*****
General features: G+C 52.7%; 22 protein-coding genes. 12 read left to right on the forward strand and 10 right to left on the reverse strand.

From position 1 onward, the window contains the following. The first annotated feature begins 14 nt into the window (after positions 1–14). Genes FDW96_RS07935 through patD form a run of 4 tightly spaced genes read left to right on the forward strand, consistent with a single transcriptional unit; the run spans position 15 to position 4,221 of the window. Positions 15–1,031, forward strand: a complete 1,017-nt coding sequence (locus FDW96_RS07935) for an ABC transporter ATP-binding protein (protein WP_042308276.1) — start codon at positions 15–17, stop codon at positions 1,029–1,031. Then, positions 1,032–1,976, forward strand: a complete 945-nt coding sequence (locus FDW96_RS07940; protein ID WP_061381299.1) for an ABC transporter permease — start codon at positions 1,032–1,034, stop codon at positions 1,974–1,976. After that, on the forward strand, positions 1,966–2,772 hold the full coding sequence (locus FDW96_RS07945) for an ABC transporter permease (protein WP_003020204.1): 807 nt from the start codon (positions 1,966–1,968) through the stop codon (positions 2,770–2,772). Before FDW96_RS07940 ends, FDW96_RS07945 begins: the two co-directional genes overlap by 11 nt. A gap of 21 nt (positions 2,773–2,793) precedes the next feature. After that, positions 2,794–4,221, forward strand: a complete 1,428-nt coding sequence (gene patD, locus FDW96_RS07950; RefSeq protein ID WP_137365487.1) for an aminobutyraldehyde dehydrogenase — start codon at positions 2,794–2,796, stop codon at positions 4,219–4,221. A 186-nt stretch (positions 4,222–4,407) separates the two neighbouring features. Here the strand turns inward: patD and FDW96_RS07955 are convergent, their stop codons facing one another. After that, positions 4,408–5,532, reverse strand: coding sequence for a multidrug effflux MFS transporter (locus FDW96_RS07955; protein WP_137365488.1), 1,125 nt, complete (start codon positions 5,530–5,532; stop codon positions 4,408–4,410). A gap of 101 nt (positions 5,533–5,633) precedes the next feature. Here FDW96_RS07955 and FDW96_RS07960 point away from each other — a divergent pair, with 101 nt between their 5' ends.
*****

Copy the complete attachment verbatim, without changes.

General features: G+C 52.7%; 22 protein-coding genes. 12 read left to right on the forward strand and 10 right to left on the reverse strand.

From position 1 onward, the window contains the following. The first annotated feature begins 14 nt into the window (after positions 1–14). Genes FDW96_RS07935 through patD form a run of 4 tightly spaced genes read left to right on the forward strand, consistent with a single transcriptional unit; the run spans position 15 to position 4,221 of the window. Positions 15–1,031, forward strand: a complete 1,017-nt coding sequence (locus FDW96_RS07935) for an ABC transporter ATP-binding protein (protein WP_042308276.1) — start codon at positions 15–17, stop codon at positions 1,029–1,031. Then, positions 1,032–1,976, forward strand: a complete 945-nt coding sequence (locus FDW96_RS07940; protein ID WP_061381299.1) for an ABC transporter permease — start codon at positions 1,032–1,034, stop codon at positions 1,974–1,976. After that, on the forward strand, positions 1,966–2,772 hold the full coding sequence (locus FDW96_RS07945) for an ABC transporter permease (protein WP_003020204.1): 807 nt from the start codon (positions 1,966–1,968) through the stop codon (positions 2,770–2,772). Before FDW96_RS07940 ends, FDW96_RS07945 begins: the two co-directional genes overlap by 11 nt. A gap of 21 nt (positions 2,773–2,793) precedes the next feature. After that, positions 2,794–4,221, forward strand: a complete 1,428-nt coding sequence (gene patD, locus FDW96_RS07950; RefSeq protein ID WP_137365487.1) for an aminobutyraldehyde dehydrogenase — start codon at positions 2,794–2,796, stop codon at positions 4,219–4,221. A 186-nt stretch (positions 4,222–4,407) separates the two neighbouring features. Here the strand turns inward: patD and FDW96_RS07955 are convergent, their stop codons facing one another. After that, positions 4,408–5,532, reverse strand: coding sequence for a multidrug effflux MFS transporter (locus FDW96_RS07955; protein WP_137365488.1), 1,125 nt, complete (start codon positions 5,530–5,532; stop codon positions 4,408–4,410). A gap of 101 nt (positions 5,533–5,633) precedes the next feature. Here FDW96_RS07955 and FDW96_RS07960 point away from each other — a divergent pair, with 101 nt between their 5' ends.